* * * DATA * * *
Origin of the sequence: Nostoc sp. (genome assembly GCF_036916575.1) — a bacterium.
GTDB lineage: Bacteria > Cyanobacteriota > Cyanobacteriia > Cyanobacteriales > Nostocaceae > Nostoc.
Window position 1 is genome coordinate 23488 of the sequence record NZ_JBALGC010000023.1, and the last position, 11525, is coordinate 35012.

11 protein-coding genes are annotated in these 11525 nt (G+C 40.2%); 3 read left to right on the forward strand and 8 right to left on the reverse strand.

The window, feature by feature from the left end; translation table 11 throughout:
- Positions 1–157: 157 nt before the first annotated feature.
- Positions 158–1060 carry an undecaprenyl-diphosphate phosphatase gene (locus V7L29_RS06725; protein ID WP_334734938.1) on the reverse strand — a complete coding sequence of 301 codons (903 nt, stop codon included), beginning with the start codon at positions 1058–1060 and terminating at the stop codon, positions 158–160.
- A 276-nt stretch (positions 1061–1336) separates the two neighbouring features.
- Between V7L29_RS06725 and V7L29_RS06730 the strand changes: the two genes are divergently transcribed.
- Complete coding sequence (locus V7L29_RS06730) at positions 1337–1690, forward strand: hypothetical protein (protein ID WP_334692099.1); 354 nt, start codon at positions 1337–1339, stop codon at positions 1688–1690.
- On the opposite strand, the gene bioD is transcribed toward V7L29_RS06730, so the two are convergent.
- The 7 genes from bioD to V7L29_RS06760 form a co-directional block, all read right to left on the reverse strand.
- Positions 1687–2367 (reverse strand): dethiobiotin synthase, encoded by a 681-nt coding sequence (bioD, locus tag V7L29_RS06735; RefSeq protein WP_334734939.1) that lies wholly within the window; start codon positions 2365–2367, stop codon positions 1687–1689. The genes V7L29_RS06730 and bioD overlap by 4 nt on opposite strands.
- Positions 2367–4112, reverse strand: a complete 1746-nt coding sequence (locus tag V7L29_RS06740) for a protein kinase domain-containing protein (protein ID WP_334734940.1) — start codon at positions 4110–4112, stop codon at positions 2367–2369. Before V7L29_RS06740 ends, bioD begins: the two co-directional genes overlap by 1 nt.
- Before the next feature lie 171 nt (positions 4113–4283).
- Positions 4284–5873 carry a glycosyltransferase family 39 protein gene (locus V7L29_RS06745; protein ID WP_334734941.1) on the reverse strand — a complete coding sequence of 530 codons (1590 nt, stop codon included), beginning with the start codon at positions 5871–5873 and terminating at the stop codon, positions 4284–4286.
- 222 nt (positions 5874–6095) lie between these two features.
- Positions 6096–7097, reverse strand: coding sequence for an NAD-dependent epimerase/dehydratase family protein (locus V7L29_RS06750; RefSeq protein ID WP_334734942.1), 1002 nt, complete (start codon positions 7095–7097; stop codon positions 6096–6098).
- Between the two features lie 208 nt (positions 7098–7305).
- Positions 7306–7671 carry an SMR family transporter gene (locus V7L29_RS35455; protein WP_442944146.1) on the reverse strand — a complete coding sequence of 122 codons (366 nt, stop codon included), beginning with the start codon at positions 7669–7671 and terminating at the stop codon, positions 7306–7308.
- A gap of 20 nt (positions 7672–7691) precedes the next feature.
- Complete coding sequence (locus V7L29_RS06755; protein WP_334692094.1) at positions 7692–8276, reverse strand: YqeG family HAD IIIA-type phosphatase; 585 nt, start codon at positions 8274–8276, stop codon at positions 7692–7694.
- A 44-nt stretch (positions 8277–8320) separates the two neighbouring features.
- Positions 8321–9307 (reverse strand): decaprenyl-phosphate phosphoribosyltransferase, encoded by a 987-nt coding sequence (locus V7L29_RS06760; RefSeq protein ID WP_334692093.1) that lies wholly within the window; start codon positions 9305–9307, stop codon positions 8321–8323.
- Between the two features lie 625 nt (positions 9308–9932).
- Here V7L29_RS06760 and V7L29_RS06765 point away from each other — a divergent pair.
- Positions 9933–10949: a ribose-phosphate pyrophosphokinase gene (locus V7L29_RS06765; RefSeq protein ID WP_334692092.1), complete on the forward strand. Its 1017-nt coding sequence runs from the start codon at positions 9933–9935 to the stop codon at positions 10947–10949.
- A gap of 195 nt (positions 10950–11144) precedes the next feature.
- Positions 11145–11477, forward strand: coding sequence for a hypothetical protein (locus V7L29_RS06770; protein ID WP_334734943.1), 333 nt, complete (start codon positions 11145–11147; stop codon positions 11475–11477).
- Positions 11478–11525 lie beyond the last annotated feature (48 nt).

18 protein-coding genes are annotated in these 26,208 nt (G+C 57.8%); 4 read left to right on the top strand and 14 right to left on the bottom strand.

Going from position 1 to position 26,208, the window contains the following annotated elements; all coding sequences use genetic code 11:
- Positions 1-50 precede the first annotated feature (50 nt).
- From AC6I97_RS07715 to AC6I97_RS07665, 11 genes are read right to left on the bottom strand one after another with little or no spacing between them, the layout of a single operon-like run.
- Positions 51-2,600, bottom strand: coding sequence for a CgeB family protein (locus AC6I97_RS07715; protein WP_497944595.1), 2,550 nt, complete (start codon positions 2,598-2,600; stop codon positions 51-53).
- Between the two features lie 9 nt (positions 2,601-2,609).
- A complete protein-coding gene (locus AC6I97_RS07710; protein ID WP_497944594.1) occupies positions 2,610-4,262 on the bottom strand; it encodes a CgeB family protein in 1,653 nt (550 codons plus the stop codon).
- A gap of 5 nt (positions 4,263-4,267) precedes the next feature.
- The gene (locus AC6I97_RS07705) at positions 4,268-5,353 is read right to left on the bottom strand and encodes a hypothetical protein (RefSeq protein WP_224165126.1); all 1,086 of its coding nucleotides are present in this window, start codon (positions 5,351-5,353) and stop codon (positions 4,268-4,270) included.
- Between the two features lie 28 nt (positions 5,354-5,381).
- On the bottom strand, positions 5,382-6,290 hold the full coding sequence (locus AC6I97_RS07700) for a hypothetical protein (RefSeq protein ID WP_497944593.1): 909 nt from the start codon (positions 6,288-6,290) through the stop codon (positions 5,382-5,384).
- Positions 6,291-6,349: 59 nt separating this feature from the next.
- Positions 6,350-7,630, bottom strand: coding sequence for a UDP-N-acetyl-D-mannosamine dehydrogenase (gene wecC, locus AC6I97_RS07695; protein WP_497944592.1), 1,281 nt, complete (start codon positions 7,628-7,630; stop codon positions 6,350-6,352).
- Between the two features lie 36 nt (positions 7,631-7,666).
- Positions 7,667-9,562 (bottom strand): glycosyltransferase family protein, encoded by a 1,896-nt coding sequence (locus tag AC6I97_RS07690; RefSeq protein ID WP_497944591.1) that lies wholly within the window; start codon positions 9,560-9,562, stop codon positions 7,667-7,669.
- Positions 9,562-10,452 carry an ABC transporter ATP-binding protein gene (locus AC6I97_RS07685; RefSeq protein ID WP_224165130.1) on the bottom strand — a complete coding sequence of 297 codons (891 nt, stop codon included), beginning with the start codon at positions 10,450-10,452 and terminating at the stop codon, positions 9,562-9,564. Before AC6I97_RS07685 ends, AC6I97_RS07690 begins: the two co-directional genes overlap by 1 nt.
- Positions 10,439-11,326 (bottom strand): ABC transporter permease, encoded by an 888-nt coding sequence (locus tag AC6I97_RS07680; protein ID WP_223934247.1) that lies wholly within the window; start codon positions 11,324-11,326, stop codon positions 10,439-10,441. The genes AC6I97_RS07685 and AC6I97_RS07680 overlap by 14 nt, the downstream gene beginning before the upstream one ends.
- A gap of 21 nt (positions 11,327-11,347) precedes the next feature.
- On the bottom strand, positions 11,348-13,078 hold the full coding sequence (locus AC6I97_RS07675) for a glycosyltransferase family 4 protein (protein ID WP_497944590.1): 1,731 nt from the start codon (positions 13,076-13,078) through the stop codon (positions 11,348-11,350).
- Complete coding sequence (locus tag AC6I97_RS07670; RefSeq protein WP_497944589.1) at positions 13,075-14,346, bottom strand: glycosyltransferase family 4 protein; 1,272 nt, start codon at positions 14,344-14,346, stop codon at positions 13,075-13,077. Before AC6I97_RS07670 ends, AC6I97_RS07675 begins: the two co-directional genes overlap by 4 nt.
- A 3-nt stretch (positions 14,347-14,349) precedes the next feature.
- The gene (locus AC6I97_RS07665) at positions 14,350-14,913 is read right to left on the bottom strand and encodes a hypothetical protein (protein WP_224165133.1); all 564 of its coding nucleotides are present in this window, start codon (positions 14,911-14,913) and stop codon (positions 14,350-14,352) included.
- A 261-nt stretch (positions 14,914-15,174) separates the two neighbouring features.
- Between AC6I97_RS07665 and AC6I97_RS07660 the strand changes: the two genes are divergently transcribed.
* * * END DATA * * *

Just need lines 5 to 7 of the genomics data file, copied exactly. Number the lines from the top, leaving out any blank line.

The window, feature by feature from the left end; translation table 11 throughout:
- Positions 1–157: 157 nt before the first annotated feature.
- Positions 158–1060 carry an undecaprenyl-diphosphate phosphatase gene (locus V7L29_RS06725; protein ID WP_334734938.1) on the reverse strand — a complete coding sequence of 301 codons (903 nt, stop codon included), beginning with the start codon at positions 1058–1060 and terminating at the stop codon, positions 158–160.